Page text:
But why should they [the dead] "communicate" [with the living]? . . . how can an unconscious 5th principle [Manas - the Mind] . . . impress or communicate with a living organism . . . ? (7)

Column II

C. W. Leadbeater & Geoffrey Hodson


The average man has by no means freed himself from all lower desires before death, and it takes a long period  of more or less fully conscious life on the various subdivisions of the astral plane to allow the forces which he has generated to work themselves out, and thus release the ego. . . . (8)

The dead man carries on with him his affections and hatreds; he knows his old friends when he meets them [in Kamaloka or the astral plane], and he also forms new friendships among new companions whom he meets for the first time on the astral plane. . . . (9)

 


The dead can see us, but it is our astral body that they see; consequently they are at once aware of our emotions, but not necessarily of the details of our physical condition.  They know whether we are happy or miserable . . . . (10)

 

Because we cannot usually remember in our waking consciousness what we have seen during sleep, we are under the delusion that we have lost our dead; but they are never under the delusion that they have lost us, because they can see us all the time.  To them the only difference is that we are with them during the night and away from them during the day. . . . the astral body is . . . the vehicle of our feelings and emotions; it is therefore these feelings and emotions of ours which show themselves most clearly to the eyes of the dead.  If we are joyous, they instantly observe it. . .   if sadness comes over us, they at once realize it and share it. . . . All this, of course, is during our waking hours; when we are asleep, they converse with us. . . . (11)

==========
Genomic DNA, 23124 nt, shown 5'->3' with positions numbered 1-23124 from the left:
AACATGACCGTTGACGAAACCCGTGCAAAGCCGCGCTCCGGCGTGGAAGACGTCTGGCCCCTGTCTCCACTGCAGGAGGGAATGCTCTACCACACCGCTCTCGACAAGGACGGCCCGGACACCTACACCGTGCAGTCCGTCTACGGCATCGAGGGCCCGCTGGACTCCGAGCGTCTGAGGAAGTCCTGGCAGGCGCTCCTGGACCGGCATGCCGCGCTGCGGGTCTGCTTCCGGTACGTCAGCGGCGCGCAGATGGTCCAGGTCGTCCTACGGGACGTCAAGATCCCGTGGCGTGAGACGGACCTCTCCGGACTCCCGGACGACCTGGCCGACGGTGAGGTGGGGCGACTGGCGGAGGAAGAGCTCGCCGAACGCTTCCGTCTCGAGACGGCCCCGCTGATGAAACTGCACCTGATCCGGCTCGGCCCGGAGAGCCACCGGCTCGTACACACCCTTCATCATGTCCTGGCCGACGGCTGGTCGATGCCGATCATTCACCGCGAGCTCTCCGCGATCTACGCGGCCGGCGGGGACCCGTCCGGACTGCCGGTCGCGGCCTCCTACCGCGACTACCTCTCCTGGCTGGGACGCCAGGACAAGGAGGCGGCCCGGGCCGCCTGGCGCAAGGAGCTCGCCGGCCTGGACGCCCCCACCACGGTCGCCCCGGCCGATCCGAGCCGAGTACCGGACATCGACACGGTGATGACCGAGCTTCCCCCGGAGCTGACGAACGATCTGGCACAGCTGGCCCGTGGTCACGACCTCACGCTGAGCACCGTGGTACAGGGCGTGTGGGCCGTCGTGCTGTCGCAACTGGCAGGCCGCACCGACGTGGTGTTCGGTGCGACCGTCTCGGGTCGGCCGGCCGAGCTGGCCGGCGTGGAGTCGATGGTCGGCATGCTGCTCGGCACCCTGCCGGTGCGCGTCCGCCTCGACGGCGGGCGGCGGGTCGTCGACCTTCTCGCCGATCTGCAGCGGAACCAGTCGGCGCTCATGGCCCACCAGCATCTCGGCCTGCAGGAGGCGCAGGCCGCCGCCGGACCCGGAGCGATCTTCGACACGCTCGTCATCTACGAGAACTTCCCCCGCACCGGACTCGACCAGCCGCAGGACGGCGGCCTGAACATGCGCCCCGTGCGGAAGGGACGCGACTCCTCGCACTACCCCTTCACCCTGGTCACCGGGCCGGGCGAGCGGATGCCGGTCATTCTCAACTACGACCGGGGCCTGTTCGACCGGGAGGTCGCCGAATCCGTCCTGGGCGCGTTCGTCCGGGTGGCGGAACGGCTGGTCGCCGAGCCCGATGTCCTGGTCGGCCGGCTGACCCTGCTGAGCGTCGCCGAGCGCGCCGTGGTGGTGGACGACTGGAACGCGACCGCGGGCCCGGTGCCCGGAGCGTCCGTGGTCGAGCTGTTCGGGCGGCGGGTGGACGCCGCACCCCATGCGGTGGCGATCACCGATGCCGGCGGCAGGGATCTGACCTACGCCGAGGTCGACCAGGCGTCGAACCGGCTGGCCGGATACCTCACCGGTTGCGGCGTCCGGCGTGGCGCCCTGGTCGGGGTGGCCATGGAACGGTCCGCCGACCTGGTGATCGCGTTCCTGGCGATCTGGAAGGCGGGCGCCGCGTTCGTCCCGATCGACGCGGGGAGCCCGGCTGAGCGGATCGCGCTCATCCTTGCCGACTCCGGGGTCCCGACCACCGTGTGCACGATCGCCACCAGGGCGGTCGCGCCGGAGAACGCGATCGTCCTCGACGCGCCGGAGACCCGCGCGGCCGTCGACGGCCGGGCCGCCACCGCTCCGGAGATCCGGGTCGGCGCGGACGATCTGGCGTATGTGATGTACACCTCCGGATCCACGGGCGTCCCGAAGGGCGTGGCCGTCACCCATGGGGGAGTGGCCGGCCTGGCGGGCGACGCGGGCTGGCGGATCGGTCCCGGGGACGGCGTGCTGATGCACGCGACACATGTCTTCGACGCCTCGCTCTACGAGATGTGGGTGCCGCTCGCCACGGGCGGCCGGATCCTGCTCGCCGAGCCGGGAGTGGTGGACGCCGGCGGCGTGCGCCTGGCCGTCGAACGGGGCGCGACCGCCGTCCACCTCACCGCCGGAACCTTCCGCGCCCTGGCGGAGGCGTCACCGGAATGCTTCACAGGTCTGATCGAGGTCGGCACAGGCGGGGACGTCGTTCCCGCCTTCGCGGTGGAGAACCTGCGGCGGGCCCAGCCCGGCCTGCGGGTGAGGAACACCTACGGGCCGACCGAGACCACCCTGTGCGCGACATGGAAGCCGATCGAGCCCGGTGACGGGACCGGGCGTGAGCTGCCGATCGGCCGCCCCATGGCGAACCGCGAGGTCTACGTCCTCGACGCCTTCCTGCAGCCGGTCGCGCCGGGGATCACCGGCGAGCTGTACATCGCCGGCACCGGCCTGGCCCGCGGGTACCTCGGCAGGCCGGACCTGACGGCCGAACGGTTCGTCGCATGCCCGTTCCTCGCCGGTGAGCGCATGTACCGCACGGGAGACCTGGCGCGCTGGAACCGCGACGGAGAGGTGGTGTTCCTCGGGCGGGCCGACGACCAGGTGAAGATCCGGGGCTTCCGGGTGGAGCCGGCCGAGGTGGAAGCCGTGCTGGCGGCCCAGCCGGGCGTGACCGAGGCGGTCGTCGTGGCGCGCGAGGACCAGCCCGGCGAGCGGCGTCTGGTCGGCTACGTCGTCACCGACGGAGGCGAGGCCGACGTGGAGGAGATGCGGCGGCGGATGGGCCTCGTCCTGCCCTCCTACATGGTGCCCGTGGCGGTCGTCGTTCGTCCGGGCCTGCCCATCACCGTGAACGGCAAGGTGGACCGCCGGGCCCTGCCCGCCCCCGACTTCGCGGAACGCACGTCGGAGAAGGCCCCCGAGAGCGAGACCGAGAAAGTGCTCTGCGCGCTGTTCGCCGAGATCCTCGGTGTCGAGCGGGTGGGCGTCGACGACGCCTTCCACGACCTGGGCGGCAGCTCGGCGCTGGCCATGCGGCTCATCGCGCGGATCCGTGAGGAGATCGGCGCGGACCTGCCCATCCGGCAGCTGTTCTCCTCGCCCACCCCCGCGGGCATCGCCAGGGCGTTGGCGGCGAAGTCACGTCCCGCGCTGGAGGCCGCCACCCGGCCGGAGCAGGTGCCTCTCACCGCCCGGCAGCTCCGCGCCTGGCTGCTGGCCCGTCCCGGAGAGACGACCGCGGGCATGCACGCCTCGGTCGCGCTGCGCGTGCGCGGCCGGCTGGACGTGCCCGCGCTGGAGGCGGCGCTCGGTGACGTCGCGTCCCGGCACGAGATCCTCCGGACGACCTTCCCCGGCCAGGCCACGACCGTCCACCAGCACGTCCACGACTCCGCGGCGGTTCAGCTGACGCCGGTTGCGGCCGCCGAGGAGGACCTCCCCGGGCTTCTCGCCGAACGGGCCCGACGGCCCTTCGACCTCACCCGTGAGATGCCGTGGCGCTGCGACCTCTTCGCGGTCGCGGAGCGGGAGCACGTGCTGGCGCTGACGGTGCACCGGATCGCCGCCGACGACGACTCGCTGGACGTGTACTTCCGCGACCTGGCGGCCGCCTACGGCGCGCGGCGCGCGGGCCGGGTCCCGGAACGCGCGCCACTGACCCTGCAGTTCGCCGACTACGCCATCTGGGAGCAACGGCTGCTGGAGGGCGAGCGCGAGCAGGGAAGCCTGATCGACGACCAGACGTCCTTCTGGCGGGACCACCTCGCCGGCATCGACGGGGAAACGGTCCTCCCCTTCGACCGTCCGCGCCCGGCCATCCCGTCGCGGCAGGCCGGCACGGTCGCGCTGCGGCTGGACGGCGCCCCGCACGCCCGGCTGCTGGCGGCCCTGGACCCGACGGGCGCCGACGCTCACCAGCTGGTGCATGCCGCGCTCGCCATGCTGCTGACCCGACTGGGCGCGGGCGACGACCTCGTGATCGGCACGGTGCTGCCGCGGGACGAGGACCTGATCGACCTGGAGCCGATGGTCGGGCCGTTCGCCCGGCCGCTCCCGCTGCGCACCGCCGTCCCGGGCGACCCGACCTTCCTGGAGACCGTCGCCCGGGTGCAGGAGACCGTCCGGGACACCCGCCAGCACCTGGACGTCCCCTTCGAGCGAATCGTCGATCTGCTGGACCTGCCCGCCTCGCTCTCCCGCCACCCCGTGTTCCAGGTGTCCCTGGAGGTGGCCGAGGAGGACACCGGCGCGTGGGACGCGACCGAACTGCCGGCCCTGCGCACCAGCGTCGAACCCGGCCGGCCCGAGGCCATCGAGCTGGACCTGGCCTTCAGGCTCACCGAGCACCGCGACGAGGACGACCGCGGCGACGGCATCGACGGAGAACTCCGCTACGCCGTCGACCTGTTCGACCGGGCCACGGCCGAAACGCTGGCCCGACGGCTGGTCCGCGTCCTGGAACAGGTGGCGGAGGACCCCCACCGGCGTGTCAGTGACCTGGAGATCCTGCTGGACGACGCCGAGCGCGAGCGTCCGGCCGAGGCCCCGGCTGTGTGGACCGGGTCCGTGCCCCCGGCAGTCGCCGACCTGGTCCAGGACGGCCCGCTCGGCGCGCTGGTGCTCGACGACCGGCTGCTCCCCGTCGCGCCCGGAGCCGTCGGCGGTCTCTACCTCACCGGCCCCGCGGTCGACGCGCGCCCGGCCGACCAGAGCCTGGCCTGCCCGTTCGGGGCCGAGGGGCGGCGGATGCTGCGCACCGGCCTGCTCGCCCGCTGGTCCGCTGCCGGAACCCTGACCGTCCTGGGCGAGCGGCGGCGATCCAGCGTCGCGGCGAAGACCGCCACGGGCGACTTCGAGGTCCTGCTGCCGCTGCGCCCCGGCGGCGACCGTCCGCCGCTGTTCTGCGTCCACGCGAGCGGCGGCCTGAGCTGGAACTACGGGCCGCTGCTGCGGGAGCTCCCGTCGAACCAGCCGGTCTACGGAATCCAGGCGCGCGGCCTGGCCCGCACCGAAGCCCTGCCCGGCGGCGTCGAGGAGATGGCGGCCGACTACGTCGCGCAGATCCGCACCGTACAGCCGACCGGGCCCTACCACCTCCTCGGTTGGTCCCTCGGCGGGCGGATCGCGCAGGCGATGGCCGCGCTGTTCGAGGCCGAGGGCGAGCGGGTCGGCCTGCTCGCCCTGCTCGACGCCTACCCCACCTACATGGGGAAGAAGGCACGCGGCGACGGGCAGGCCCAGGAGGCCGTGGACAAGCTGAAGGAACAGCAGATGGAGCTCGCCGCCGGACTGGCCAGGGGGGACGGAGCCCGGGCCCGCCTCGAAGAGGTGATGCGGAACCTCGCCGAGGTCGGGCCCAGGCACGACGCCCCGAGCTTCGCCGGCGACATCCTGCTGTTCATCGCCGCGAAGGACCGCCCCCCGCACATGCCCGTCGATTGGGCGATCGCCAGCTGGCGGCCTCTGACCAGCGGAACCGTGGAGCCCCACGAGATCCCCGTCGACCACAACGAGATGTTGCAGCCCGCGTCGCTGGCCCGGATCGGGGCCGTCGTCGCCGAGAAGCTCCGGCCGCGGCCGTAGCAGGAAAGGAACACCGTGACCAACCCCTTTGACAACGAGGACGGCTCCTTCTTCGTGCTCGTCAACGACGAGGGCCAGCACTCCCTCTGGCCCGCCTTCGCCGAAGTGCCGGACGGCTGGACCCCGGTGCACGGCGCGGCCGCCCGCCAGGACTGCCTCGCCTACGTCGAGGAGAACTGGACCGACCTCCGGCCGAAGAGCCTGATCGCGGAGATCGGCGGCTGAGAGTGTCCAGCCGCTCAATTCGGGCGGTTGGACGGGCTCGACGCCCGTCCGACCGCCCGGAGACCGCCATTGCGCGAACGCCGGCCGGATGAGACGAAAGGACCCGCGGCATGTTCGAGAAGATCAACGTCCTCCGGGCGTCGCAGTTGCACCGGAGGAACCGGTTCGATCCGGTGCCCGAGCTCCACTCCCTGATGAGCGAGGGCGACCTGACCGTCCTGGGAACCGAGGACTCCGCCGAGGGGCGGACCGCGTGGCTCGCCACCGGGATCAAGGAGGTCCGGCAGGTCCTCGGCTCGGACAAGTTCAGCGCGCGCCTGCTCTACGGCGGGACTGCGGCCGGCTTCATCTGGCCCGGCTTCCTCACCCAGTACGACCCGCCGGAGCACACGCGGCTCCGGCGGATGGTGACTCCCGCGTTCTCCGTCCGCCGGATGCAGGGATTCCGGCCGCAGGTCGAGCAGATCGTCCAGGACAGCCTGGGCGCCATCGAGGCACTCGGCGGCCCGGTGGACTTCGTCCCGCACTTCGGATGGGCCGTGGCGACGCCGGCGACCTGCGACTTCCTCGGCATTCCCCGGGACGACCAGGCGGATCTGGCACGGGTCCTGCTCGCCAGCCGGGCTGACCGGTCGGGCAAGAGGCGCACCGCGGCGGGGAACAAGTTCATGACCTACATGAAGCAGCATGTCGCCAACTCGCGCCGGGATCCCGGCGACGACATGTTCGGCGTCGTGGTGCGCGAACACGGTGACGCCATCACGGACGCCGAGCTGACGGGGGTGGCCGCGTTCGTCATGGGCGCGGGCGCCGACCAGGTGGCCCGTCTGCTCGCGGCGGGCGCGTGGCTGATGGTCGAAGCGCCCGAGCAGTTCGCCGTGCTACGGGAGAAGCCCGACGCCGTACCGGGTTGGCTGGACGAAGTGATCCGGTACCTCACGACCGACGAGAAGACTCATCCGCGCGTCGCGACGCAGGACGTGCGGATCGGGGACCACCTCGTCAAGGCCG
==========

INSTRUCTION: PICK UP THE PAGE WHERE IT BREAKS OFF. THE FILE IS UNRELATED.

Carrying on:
. . . when we are asleep, they [the dead] converse with us. . . . (11)

 

. . . [In Kamaloka] awakening . . . occurs and the deceased . . . looks about him.   In nearly all cases, friends and relatives await. . . . There [in Kamaloka] people gather together in thought-forms of houses and cities. . . . (12)

 

 

 

 

 

 

 

 

 

 

 

 

  

 

 

 

 

 

 

 

 

 

 

 

 

 

 

 

 

 

 

 

 

 

After comparing and carefully studying the above extracts, one can readily see why Hugh Shearman (another well-known member and writer of the Theosophical Society, Adyar) also acknowledged these contradictions:

". . . the accounts of after-death conditions in her [Blavatsky's] own direct writings and in the Mahatma Letters clash very emphatically not only with what Bishop Leadbeater and other members of the [Adyar Theosophical] Society later described, but also with descriptions given by psychics quite unconnected with the Society."   Italics added. (13)

The reader may ask:  "Why are there such contradictions?"

Madame Blavatsky herself warns students of Theosophy not to be misled by the visions of psychics and the revelations of mediums regarding the post-mortem states.   She specifically wrote that:

"In dealing with dicta of psychics and mediums, it must always be remembered that they translate automatically and unconsciously their experiences on any plane of consciousness into the languages and experiences of our normal plane. . . . All conclusions drawn from such data are vitiated . . . . There can be no conscious meeting in Kamaloka. . . . in Kamaloka there is as a rule (apart from vicarious life and consciousness awakened through contact with mediums) no recognition of friends and relatives. . . ."  Italics added. (14)

In regards to Shearman's comment about "psychics quite unconnected with the Society", I give Master Koot Hoomi's assessment of the common run of psychics and seers:

"Vainly do your modern seers and their prophetesses, creep into every cleft and crevice without outlet or continuity they chance to see; and still more vainly, when once within do they lift up their voices and loudly cry: 'Eureka! We have gotten a revelation from the Lord!' — for verily have they nothing of the kind. They have disturbed but bats, less blind their intruders; who, feeling them flying about, mistake them as often for angels — as they too have wings! . . . "  Italics added. (15)